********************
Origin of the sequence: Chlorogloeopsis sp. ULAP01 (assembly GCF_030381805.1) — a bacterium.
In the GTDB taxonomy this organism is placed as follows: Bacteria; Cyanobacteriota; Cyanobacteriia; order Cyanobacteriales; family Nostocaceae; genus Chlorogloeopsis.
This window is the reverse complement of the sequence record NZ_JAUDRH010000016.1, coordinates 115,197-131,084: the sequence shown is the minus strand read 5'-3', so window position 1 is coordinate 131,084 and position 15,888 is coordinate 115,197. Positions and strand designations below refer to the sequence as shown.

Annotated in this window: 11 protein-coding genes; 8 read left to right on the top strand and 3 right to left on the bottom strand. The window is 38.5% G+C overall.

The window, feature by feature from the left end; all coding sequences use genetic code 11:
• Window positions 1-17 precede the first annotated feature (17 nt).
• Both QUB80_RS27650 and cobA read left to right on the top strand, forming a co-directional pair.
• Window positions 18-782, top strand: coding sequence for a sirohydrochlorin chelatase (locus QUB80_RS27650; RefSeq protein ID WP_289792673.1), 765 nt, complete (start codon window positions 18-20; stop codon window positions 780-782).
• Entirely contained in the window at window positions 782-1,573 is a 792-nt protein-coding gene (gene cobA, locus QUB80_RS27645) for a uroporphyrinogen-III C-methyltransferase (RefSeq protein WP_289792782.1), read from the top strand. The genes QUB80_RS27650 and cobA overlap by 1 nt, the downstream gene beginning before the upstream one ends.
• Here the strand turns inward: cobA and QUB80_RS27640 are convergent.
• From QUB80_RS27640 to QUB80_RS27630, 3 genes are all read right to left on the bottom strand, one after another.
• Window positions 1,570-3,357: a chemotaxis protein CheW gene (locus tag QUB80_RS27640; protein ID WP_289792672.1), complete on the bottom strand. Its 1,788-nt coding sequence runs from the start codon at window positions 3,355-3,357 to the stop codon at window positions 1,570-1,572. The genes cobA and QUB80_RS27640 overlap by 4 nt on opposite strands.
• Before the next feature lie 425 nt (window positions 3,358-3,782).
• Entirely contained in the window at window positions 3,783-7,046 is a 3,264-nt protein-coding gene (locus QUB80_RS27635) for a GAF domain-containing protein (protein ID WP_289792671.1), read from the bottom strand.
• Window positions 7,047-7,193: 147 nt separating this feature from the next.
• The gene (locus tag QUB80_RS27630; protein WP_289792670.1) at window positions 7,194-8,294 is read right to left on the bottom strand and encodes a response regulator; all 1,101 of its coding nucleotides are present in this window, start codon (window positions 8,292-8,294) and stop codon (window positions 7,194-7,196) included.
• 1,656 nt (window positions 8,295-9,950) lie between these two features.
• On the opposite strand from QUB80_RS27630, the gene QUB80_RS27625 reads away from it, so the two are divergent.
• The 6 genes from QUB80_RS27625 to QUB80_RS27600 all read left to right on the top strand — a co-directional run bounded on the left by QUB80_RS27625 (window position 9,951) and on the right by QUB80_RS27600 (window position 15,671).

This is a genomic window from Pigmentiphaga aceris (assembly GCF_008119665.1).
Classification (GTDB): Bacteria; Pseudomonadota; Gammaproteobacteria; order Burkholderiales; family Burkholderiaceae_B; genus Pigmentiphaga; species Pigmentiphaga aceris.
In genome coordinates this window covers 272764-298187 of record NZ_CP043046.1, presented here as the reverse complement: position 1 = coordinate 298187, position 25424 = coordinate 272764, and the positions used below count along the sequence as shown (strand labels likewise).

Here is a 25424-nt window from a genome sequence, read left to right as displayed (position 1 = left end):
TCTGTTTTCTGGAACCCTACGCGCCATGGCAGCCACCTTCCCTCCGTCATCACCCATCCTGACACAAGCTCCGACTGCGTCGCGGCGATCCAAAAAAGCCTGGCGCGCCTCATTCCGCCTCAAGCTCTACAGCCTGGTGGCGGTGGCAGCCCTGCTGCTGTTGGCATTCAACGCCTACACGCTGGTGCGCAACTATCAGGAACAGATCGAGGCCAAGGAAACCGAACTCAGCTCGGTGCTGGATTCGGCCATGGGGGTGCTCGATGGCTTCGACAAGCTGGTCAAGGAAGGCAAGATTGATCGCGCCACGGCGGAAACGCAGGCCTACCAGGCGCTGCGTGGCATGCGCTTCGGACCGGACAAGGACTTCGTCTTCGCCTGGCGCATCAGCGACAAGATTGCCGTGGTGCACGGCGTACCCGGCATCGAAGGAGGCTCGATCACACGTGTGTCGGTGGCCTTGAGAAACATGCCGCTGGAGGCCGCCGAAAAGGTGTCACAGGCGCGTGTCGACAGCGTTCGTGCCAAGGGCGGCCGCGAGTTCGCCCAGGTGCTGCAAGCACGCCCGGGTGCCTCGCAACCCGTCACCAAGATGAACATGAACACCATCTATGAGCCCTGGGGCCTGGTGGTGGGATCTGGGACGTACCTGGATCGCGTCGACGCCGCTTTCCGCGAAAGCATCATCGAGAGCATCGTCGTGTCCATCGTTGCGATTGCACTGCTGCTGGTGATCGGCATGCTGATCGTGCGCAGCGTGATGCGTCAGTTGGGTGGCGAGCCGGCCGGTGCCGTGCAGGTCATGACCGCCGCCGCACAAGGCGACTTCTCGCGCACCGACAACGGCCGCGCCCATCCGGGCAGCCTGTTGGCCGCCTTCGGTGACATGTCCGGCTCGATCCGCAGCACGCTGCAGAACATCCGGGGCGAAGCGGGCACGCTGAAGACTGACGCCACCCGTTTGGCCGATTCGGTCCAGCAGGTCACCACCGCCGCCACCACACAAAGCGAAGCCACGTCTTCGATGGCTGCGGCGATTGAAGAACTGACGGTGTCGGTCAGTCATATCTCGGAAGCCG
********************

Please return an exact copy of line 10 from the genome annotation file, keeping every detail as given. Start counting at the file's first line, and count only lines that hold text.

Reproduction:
• Here the strand turns inward: cobA and QUB80_RS27640 are convergent.